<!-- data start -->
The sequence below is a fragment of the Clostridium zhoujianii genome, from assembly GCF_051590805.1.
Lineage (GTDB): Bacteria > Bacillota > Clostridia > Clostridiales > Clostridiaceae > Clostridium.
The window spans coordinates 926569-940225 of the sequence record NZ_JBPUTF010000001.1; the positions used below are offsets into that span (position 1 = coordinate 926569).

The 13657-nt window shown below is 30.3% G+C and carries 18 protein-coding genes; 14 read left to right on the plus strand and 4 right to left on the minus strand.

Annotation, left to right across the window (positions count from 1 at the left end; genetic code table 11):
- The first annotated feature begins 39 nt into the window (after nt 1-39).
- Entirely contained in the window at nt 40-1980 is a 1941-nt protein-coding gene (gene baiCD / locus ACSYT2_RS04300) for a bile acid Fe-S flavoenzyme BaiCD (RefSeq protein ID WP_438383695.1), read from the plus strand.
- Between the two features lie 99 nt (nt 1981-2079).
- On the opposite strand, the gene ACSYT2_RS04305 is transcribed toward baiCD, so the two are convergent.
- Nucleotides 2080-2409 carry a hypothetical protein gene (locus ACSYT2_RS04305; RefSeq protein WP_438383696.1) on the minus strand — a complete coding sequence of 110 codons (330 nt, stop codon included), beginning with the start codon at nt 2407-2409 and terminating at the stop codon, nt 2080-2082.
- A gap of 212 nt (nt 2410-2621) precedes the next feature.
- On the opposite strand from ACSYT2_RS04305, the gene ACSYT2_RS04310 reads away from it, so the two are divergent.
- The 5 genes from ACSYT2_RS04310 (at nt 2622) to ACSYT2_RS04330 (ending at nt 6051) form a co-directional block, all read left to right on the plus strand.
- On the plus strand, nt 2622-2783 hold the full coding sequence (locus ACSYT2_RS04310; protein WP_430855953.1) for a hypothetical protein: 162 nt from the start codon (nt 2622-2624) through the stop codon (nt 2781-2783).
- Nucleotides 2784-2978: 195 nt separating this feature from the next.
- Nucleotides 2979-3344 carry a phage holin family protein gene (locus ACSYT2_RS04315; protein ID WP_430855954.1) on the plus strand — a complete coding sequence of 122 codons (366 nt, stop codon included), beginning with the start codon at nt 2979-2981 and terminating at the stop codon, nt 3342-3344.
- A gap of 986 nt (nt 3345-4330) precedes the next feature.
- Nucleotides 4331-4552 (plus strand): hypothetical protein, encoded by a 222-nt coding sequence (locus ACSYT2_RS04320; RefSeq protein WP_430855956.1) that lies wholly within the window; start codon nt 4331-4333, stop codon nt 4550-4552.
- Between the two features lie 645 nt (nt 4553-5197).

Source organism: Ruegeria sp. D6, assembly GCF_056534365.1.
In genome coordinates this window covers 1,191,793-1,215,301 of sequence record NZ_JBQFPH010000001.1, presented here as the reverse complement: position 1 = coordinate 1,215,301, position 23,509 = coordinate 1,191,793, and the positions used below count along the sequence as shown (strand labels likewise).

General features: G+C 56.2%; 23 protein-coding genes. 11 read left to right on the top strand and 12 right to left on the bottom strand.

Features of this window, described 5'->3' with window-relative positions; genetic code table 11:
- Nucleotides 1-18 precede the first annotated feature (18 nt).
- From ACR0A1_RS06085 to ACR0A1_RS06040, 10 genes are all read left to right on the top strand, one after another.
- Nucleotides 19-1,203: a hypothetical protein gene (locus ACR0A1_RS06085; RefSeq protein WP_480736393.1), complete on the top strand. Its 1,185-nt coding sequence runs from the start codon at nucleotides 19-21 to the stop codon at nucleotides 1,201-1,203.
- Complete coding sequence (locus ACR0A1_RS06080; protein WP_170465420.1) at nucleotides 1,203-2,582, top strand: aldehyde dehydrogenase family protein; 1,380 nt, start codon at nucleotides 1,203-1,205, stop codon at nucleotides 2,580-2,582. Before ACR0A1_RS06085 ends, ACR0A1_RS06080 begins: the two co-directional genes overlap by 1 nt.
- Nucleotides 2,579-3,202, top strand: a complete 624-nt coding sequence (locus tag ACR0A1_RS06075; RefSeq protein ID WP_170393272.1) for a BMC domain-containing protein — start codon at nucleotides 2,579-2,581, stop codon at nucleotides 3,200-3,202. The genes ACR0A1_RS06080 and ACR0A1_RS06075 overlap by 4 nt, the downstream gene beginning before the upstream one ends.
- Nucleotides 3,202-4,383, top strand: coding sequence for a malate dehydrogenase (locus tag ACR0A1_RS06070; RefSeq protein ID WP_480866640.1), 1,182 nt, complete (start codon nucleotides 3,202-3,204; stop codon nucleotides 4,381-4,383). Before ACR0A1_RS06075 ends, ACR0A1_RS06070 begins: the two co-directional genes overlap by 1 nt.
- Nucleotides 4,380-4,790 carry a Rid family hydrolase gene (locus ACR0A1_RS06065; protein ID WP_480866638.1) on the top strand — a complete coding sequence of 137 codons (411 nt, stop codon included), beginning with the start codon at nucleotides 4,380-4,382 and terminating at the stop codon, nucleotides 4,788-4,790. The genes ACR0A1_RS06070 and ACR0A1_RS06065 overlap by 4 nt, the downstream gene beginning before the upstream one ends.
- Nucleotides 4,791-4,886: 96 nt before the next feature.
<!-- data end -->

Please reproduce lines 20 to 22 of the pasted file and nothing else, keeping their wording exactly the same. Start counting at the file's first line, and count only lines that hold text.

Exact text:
Source organism: Ruegeria sp. D6, assembly GCF_056534365.1.
In genome coordinates this window covers 1,191,793-1,215,301 of sequence record NZ_JBQFPH010000001.1, presented here as the reverse complement: position 1 = coordinate 1,215,301, position 23,509 = coordinate 1,191,793, and the positions used below count along the sequence as shown (strand labels likewise).

General features: G+C 56.2%; 23 protein-coding genes. 11 read left to right on the top strand and 12 right to left on the bottom strand.